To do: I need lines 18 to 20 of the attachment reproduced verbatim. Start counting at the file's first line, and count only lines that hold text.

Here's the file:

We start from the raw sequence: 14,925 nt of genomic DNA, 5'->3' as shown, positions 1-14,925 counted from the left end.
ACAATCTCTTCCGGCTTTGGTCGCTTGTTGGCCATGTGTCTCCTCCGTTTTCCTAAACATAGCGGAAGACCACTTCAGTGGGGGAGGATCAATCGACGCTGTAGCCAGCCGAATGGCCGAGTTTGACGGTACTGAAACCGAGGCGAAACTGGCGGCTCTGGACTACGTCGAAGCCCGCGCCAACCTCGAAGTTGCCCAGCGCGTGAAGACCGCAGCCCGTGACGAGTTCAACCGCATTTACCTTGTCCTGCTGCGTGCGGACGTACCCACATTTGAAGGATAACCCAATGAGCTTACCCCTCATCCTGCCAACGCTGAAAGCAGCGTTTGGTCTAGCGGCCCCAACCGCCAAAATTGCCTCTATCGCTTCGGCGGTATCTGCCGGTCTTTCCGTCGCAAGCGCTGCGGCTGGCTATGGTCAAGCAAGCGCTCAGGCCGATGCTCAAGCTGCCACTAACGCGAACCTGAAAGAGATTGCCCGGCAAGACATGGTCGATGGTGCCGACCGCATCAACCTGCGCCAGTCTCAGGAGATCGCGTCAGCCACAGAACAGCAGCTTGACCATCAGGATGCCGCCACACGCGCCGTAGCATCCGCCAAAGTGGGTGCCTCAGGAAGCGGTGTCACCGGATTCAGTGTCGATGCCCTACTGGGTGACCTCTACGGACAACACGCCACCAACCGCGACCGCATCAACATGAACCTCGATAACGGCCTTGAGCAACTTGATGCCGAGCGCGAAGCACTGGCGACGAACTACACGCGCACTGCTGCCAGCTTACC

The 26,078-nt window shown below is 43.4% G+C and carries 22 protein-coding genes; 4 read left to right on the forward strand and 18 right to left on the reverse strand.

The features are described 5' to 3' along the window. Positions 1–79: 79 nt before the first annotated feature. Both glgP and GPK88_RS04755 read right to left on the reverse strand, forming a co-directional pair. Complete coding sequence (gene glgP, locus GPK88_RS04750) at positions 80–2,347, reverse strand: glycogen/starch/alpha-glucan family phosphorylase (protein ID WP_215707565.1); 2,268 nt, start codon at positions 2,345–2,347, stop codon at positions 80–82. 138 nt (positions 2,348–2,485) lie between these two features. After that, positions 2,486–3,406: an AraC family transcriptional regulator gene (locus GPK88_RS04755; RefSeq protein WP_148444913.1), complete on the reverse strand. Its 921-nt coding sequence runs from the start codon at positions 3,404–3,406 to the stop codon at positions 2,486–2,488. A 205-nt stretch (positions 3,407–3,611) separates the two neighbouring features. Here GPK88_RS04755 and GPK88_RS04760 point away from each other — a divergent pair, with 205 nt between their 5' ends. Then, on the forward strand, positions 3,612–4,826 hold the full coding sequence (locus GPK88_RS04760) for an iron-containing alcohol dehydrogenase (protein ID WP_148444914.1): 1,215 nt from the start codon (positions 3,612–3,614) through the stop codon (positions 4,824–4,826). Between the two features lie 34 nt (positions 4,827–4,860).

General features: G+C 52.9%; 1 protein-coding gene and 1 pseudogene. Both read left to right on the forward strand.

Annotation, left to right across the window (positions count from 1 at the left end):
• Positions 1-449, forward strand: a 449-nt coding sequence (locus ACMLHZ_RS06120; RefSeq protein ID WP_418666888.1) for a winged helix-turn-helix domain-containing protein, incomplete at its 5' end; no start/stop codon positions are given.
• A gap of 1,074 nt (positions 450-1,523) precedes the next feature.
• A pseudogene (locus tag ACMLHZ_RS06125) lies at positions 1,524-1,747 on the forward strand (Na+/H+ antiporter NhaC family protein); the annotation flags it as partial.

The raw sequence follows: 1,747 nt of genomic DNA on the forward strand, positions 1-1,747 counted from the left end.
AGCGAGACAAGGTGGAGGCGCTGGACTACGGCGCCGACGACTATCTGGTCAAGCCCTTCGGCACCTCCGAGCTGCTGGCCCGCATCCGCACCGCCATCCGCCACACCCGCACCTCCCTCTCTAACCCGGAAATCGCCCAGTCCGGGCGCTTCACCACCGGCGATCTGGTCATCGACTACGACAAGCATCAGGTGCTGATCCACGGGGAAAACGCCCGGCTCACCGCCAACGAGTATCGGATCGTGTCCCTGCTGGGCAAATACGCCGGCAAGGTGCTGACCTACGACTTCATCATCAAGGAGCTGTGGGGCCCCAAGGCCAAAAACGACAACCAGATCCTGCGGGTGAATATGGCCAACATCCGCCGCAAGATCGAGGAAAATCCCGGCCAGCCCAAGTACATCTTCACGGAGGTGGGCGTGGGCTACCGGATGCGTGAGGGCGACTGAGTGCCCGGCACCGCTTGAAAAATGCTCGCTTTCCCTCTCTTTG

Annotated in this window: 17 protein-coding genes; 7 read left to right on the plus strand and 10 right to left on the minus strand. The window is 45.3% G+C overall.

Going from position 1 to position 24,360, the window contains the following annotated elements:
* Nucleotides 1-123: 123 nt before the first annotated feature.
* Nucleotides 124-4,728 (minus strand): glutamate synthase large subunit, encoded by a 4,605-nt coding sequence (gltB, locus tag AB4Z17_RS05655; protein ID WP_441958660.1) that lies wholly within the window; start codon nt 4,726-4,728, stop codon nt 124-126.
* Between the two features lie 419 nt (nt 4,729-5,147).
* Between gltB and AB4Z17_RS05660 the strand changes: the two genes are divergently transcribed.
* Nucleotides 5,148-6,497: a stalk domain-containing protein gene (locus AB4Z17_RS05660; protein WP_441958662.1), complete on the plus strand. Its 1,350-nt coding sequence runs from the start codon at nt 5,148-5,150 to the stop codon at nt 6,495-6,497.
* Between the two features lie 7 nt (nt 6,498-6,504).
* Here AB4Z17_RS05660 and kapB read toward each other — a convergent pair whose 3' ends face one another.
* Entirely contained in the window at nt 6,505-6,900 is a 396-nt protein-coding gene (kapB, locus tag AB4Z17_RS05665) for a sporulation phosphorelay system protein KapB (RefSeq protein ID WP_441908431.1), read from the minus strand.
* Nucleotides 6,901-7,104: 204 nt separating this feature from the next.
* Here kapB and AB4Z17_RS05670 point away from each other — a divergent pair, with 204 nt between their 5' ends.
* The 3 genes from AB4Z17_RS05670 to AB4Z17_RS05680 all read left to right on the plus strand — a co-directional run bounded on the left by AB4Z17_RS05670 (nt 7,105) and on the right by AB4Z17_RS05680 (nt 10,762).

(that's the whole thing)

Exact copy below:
* Nucleotides 5,148-6,497: a stalk domain-containing protein gene (locus AB4Z17_RS05660; protein WP_441958662.1), complete on the plus strand. Its 1,350-nt coding sequence runs from the start codon at nt 5,148-5,150 to the stop codon at nt 6,495-6,497.
* Between the two features lie 7 nt (nt 6,498-6,504).
* Here AB4Z17_RS05660 and kapB read toward each other — a convergent pair whose 3' ends face one another.